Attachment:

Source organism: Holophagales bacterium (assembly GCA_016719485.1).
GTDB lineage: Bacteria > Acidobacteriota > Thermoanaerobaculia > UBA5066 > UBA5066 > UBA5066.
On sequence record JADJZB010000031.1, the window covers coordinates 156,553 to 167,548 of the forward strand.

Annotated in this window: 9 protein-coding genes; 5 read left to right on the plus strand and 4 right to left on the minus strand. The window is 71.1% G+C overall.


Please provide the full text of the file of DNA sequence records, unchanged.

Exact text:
Source organism: Holophagales bacterium (assembly GCA_016719485.1).
GTDB lineage: Bacteria > Acidobacteriota > Thermoanaerobaculia > UBA5066 > UBA5066 > UBA5066.
On sequence record JADJZB010000031.1, the window covers coordinates 156,553 to 167,548 of the forward strand.

Annotated in this window: 9 protein-coding genes; 5 read left to right on the plus strand and 4 right to left on the minus strand. The window is 71.1% G+C overall.